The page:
Menus Subscribe Search

Follow us


Visions of Futuristic Air Travel (And Plenty of Leg Room!) in 1946

• March 12, 2013 • 4:00 AM

The vision of post-war air travel isn’t all that different from what well-heeled fliers can get today, but what a long, strange trip it’s been.

An illustration of air travel in the future from the September 1946 issue of Popular Science [Source: Novak Archive]

An illustration of air travel in the future from the September 1946 issue of Popular Science [Source: Novak Archive]


Before the American airline industry had really taken off, there were many predictions about what pent-up consumer demand following WWII would mean. The September 1946 issue of Popular Science imagined what air travel might look like just five years into the future. The cover proclaimed that “Air Travel for Everybody” was just over the horizon!

Cover of the September 1946 issue of Popular Science magazine [Source: Novak Archive]

Cover of the September 1946 issue of Popular Science magazine [Source: Novak Archive]

From Popular Science:

By 1951, air transports and the airline pattern itself, both domestic and intercontinental, will confound the most extravagant predictions of the men who were nursing a few scrawny air lines to maturity in 1931.

The article made historical comparisons to the railroads, as it was the intercontinental railroad reaching further and further west that opened up the United States and built the backbone of the country we know today.

But for all the planning that is under way, the growth and character of air-line service are bound to be somewhat hodgepodge for the next few years. The carriers themselves are guessing at exactly what’s coming. They are in the midst of a tepid re-enactment of the railroads’ expansion three-quarters of a century ago. It is a tepid performance because the air lines are rigidly—some critics say too rigidly—controlled by the Government.

And that government regulation was debated from the beginning. As Derek Thompson over at The Atlantic explained recently, the price of air travel in the United States has fallen sharply since deregulation in the 1970s. Price and the efficiency of their planes was, of course, the most pressing concern of the airlines after WWII, as Popular Science noted:

One thing is certain: Faster, more efficient planes are coming. They will go farther on a gallon of gas, and that means lower fares. One manufacturer already is talking about the possibility of New York-to-San Francisco flights in less than eight hours for as little as $86. That compares with $118.30, tax extra, at present. The Pullman fare for the same trip is $127.13 (or 4.01 cents a mile); that by rail coach, $63.12; by bus, $45.25.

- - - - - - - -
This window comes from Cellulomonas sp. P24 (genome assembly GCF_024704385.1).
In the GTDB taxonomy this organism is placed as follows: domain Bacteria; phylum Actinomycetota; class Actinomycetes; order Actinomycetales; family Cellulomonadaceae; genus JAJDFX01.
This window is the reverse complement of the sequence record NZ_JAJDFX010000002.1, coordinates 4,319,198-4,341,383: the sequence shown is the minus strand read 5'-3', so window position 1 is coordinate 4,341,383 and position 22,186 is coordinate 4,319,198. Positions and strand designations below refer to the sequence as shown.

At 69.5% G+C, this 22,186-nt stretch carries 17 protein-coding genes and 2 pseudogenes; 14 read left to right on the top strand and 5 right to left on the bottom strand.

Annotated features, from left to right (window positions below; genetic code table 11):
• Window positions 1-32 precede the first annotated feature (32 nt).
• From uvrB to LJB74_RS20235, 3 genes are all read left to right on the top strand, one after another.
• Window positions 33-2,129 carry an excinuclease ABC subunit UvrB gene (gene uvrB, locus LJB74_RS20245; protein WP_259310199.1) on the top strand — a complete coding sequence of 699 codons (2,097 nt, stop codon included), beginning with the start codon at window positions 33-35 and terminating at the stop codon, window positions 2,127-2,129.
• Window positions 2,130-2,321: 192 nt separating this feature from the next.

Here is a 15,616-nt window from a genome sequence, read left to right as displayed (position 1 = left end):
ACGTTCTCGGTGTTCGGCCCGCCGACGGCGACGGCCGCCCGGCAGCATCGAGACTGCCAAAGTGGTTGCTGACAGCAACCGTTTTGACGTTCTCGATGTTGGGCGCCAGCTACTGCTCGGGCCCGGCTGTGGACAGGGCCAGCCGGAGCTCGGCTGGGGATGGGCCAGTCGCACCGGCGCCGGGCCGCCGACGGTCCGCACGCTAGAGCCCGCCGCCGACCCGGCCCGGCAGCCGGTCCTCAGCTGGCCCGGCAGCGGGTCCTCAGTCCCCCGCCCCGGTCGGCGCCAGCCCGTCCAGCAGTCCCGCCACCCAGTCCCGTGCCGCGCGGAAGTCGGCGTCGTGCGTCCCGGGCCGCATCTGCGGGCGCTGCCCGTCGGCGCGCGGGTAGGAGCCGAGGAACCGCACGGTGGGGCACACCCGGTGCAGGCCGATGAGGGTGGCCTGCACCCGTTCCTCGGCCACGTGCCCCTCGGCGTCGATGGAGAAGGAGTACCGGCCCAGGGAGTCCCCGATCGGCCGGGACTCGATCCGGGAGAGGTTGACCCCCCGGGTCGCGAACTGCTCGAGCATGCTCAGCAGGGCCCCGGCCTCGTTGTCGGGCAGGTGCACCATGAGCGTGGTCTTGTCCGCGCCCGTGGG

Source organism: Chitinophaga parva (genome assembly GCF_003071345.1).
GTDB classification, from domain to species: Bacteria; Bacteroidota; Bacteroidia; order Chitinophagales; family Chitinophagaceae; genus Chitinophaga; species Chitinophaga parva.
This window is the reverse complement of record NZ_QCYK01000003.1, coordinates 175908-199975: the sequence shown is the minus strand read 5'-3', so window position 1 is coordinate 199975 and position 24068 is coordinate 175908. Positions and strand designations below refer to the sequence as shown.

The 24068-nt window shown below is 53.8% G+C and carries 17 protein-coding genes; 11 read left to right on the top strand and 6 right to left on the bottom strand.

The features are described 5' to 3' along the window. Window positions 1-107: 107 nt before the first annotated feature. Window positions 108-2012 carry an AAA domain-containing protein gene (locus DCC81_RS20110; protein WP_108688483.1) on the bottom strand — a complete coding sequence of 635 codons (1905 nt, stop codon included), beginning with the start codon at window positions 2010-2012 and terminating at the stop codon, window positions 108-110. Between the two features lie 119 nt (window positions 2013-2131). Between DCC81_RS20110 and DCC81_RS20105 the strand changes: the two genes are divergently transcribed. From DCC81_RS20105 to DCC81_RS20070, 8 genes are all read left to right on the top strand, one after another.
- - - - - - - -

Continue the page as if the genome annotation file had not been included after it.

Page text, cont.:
New York to San Francisco in eight hours for $118.30? Adjusted for inflation, that’s about $1,375 in 2013 dollars.

But while prices came down dramatically, the amenities of the average passenger have become decidedly less posh. The illustration above imagined the experience of the average airline passenger in the early 1950s. “More personal comfort” was the focus, with extra-wide windows, electronic entertainment and perhaps the amenity I miss most: extra leg room. Of course, that image isn’t at odds with what is available on long-haul flights today—if you’re willing to pay.

Photo of a "roomy table" from the airplane of the future [Source: Novak Archive]

Photo of a “roomy table” from the airplane of the future [Source: Novak Archive]

Matt Novak
Matt Novak writes about past visions of the future for and

More From Matt Novak

Tags: ,

If you would like to comment on this post, or anything else on Pacific Standard, visit our Facebook or Google+ page, or send us a message on Twitter. You can also follow our regular updates and other stories on both LinkedIn and Tumblr.

A weekly roundup of the best of Pacific Standard and, delivered straight to your inbox.

Follow us

Subscribe Now

Quick Studies

To Make Friends, Autistic Kids Need Advice—and Space

Kids with autism need help when it comes to making friends—but they also need their independence.

Gaming the Wedding Gift Registry System

Registering for your wedding? Keep your must-have items away from the average price of your registry—they’re unlikely to be purchased.

Smokey Can’t Save Us: Wildfires Are Out of Control

New research shows how rapidly fire dangers are rising in the American West. The results could help governments plan ahead for the flames.

Banning Chocolate Milk Was a Bad Choice

The costs of banning America's favorite kids drink from schools may outweigh the benefits, a new study suggests.

In Battle Against Climate Change, Cities Are Left All Alone

Cities must play a critical role in shifting the world to a fossil fuel-free future. So why won't anybody help them?

The Big One

One state—Pennsylvania—logs 52 percent of all sales, shipments, and receipts for the chocolate manufacturing industry. March/April 2014